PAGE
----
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‘International students create thousands of jobs’

Foto: Pixabay.com/PublicCoA thinktank that includes property developers called for more international students in the Netherlands. According to the thinktank this would result in a booming economy and create tens of thousands of extra jobs in the large cities.

International students are good for the economies of student cities all-round, states thinktank The Class of 2020 in a concise report. After all, more students would create more jobs in the city.
And if those highly educated graduates decide to remain in the Netherlands, that would be even better. International students will add 1.57 billion euros per year to the national coffers according to calculations by internationalisation organisation Nuffic. And they’re good students as well; in general, they attain better marks and graduate faster than Dutch students.

Plenty of reason to bring more international students to the Netherlands, according to The Class of 2020. Currently, there are about eighty thousand international students in the Netherlands but there is space for three times that number.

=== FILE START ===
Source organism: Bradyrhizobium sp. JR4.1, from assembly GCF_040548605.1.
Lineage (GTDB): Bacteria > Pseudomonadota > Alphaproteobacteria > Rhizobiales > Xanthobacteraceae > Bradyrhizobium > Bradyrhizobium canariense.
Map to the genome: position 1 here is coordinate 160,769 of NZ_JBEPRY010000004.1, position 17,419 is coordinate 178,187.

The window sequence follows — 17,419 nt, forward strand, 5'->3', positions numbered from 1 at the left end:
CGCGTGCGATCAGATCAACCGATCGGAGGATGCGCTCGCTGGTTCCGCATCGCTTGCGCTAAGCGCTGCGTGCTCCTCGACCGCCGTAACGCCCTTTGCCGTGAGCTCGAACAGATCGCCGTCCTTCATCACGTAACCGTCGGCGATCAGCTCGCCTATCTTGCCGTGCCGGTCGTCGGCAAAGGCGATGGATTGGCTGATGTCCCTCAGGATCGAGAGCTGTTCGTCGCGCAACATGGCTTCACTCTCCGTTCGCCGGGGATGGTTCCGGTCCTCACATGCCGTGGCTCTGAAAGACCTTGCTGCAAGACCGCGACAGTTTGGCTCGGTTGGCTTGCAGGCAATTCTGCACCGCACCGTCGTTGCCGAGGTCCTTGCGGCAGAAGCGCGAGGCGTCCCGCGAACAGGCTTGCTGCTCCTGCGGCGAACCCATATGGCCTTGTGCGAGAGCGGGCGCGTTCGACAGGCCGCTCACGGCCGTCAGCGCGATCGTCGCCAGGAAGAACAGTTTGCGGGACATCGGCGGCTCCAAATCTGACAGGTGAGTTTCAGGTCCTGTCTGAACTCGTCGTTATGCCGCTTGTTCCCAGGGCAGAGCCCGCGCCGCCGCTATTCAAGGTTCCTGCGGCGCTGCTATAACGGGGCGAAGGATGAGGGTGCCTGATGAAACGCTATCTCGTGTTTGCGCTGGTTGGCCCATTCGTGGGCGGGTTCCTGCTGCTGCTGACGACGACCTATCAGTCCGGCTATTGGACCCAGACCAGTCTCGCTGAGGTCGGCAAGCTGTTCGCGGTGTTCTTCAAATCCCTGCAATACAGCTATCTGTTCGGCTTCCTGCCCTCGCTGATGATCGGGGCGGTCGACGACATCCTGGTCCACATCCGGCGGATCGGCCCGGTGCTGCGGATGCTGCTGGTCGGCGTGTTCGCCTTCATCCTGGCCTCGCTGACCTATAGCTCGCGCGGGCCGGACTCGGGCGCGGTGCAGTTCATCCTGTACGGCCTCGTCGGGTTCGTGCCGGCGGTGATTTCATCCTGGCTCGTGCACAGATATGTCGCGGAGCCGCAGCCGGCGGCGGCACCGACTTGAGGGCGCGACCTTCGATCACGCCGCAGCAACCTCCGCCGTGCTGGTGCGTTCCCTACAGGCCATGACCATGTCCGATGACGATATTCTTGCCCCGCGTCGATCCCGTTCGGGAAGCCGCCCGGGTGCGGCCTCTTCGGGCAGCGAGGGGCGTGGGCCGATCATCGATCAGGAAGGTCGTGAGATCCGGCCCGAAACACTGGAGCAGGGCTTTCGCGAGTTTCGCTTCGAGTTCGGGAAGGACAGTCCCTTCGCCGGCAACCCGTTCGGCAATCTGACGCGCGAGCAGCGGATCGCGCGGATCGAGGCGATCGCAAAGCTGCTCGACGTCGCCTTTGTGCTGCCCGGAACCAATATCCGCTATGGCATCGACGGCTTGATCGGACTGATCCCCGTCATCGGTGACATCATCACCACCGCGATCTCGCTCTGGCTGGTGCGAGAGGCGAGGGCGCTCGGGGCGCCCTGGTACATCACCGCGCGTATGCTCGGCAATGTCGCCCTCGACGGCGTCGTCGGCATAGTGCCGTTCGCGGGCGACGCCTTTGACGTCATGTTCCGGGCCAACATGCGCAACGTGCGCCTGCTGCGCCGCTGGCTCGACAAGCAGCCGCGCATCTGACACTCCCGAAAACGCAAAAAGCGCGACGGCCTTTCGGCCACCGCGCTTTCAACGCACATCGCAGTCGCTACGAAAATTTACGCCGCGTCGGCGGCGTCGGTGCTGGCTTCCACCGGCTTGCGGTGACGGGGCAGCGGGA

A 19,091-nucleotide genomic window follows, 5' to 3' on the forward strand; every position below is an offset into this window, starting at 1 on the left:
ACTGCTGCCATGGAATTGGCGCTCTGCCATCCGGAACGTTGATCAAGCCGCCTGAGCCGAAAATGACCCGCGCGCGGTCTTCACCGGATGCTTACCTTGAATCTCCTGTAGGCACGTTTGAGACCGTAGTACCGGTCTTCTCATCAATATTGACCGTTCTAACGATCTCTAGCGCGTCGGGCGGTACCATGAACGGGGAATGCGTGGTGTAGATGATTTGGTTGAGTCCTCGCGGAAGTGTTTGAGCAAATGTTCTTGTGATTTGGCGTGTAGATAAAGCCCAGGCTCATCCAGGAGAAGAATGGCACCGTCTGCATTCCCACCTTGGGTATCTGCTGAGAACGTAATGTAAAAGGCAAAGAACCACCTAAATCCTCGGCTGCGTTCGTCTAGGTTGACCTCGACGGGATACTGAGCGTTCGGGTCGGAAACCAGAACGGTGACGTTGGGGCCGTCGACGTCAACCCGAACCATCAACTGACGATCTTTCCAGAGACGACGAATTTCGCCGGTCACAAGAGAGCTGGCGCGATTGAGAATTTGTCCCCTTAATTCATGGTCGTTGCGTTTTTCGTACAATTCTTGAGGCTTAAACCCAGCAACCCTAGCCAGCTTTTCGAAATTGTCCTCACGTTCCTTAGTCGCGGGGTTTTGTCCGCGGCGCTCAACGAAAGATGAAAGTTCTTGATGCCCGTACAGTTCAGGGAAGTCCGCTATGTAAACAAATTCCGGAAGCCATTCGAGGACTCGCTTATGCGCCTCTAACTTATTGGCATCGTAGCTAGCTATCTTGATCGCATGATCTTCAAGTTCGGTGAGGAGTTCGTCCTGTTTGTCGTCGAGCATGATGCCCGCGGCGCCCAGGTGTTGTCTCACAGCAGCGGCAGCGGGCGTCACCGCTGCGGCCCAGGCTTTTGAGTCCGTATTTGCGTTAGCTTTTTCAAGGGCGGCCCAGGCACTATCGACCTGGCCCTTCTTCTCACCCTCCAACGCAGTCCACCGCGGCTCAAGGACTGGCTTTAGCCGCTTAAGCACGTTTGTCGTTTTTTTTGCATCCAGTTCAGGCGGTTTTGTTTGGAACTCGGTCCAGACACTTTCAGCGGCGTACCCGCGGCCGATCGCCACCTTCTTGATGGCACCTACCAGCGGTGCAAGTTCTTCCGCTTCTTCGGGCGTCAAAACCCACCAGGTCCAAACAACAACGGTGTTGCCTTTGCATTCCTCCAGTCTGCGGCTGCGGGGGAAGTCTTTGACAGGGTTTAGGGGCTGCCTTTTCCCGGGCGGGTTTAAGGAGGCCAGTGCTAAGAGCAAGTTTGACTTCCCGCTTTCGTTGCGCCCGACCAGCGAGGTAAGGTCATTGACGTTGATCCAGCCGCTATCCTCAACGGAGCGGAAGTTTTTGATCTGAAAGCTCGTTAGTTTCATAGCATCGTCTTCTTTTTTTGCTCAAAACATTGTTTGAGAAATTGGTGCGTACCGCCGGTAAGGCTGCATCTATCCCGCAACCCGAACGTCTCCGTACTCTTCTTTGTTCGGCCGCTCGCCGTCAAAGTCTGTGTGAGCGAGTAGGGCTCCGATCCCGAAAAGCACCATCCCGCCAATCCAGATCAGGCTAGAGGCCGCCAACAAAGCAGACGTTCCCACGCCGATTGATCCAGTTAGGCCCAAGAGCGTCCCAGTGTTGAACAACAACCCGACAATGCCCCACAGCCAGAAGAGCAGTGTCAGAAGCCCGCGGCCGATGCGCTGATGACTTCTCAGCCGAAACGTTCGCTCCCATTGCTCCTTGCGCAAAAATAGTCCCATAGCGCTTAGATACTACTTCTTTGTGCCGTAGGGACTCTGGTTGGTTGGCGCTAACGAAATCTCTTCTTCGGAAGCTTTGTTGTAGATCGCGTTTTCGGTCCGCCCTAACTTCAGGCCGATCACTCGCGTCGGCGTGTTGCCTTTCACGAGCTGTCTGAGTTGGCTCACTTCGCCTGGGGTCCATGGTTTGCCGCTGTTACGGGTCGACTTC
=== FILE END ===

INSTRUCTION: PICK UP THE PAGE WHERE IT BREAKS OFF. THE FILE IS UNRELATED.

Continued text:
However, the report does warn that this requires the development of more housing for students. And to achieve this, the Netherlands would have to get rid of a variety of rules for the housing market. ‘The current over-regulation of the market scares off international investors,’ states the report.

And this warning is not unsubstantiated. The Class of 2020 was founded in 2011. This organisation conducts research into the housing market for students and organises conferences. It created a network that is committed to making student housing ‘efficient, international and welcoming’.

The partners include property developers, educational institutes and city leadership officials. The list is made up of the internationalisation organisation Nuffic, the Association of Universities in the Netherlands and the Netherlands Association of Universities of Applied Sciences and also The Student Hotel, Property EU, Casa, Bouwfounds and Xior Student Housing.

‘I recognise what is stated in the report,’ says Ardin Mourik, director of the expertise centre for student housing providers Kences. His organisation is not involved in The Class of 2020. ‘We have also researched the impact of students on the economies of cities.’

Mourik says that it is a well-known fact that the economy of a city will grow if more students move in. ‘Cities like The Hague want to profile themselves as real student cities for a good reason. There are definite opportunities to better profile the Dutch student cities as knowledge cities.’

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